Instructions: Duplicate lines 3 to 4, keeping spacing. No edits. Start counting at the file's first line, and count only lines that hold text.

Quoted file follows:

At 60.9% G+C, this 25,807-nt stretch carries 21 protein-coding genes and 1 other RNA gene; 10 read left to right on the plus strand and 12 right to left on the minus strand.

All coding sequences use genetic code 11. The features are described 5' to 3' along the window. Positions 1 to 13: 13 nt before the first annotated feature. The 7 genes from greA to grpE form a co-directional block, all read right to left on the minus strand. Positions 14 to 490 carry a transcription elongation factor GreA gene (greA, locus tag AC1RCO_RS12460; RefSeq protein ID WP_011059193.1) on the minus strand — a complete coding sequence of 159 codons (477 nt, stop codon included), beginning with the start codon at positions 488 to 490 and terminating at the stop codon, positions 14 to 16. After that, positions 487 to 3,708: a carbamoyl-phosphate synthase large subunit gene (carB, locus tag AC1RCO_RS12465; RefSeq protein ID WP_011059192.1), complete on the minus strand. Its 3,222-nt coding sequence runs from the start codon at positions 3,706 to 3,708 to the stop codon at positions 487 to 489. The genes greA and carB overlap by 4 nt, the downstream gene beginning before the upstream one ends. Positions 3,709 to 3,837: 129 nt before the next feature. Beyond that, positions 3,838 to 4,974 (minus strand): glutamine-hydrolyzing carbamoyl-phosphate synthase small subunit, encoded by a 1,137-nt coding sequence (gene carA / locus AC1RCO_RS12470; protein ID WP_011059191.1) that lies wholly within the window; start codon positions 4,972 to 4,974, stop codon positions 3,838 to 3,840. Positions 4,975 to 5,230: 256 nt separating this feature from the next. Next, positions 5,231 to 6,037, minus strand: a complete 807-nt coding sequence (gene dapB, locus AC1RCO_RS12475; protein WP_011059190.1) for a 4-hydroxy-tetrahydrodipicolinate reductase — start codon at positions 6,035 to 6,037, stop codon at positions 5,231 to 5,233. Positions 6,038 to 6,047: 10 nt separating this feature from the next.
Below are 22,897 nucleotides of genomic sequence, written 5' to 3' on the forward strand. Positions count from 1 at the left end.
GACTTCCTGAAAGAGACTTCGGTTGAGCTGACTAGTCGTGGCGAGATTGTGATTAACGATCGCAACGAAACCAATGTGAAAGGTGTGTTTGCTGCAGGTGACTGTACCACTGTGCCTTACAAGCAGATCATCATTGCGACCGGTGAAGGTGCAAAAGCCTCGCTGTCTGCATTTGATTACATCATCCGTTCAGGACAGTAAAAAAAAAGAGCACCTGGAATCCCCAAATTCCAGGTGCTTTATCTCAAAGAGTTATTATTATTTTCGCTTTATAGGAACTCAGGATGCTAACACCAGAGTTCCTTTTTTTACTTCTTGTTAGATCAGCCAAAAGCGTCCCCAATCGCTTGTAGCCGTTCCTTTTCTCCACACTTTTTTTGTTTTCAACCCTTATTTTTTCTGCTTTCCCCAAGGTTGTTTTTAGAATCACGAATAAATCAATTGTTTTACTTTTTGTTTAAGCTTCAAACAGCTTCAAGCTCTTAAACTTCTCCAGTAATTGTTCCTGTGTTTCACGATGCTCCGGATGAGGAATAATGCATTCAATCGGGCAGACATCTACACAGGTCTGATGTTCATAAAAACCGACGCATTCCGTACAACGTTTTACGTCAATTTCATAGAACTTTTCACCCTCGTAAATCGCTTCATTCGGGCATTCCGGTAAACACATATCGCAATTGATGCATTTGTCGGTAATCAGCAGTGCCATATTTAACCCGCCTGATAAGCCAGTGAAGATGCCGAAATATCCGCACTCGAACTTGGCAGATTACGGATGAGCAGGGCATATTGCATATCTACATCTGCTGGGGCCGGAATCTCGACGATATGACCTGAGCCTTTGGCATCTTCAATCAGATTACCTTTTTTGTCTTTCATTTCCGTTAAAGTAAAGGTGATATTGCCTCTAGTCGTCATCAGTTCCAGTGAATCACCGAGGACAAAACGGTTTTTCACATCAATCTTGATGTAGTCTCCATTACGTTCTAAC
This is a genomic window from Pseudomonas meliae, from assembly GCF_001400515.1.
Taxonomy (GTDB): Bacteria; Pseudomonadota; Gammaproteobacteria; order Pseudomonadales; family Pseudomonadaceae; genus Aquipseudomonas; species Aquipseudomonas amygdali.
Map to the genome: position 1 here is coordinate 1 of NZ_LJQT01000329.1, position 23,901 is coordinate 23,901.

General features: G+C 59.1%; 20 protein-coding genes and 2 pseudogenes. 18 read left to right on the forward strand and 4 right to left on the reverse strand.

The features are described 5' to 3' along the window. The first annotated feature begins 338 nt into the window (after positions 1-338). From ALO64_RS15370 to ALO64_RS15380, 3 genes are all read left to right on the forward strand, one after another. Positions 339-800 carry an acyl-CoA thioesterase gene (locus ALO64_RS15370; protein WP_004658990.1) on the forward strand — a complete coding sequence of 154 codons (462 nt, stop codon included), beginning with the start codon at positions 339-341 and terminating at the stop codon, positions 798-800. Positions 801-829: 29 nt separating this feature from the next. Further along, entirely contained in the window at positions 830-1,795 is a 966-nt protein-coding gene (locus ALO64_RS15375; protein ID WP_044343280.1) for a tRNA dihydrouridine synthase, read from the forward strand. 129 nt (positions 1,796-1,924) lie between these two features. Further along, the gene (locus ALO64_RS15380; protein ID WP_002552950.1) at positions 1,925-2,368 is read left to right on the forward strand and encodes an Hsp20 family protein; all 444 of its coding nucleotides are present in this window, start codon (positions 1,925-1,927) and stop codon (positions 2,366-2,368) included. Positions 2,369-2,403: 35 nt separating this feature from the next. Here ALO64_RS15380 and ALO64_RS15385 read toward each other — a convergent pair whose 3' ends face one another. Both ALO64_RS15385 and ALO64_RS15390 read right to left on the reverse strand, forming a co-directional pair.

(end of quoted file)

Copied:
Below are 22,897 nucleotides of genomic sequence, written 5' to 3' on the forward strand. Positions count from 1 at the left end.
GACTTCCTGAAAGAGACTTCGGTTGAGCTGACTAGTCGTGGCGAGATTGTGATTAACGATCGCAACGAAACCAATGTGAAAGGTGTGTTTGCTGCAGGTGACTGTACCACTGTGCCTTACAAGCAGATCATCATTGCGACCGGTGAAGGTGCAAAAGCCTCGCTGTCTGCATTTGATTACATCATCCGTTCAGGACAGTAAAAAAAAAGAGCACCTGGAATCCCCAAATTCCAGGTGCTTTATCTCAAAGAGTTATTATTATTTTCGCTTTATAGGAACTCAGGATGCTAACACCAGAGTTCCTTTTTTTACTTCTTGTTAGATCAGCCAAAAGCGTCCCCAATCGCTTGTAGCCGTTCCTTTTCTCCACACTTTTTTTGTTTTCAACCCTTATTTTTTCTGCTTTCCCCAAGGTTGTTTTTAGAATCACGAATAAATCAATTGTTTTACTTTTTGTTTAAGCTTCAAACAGCTTCAAGCTCTTAAACTTCTCCAGTAATTGTTCCTGTGTTTCACGATGCTCCGGATGAGGAATAATGCATTCAATCGGGCAGACATCTACACAGGTCTGATGTTCATAAAAACCGACGCATTCCGTACAACGTTTTACGTCAATTTCATAGAACTTTTCACCCTCGTAAATCGCTTCATTCGGGCATTCCGGTAAACACATATCGCAATTGATGCATTTGTCGGTAATCAGCAGTGCCATATTTAACCCGCCTGATAAGCCAGTGAAGATGCCGAAATATCCGCACTCGAACTTGGCAGATTACGGATGAGCAGGGCATATTGCATATCTACATCTGCTGGGGCCGGAATCTCGACGATATGACCTGAGCCTTTGGCATCTTCAATCAGATTACCTTTTTTGTCTTTCATTTCCGTTAAAGTAAAGGTGATATTGCCTCTAGTCGTCATCAGTTCCAGTGAATCACCGAGGACAAAACGGTTTTTCACATCAATCTTGATGTAGTCTCCATTACGTTCTAAC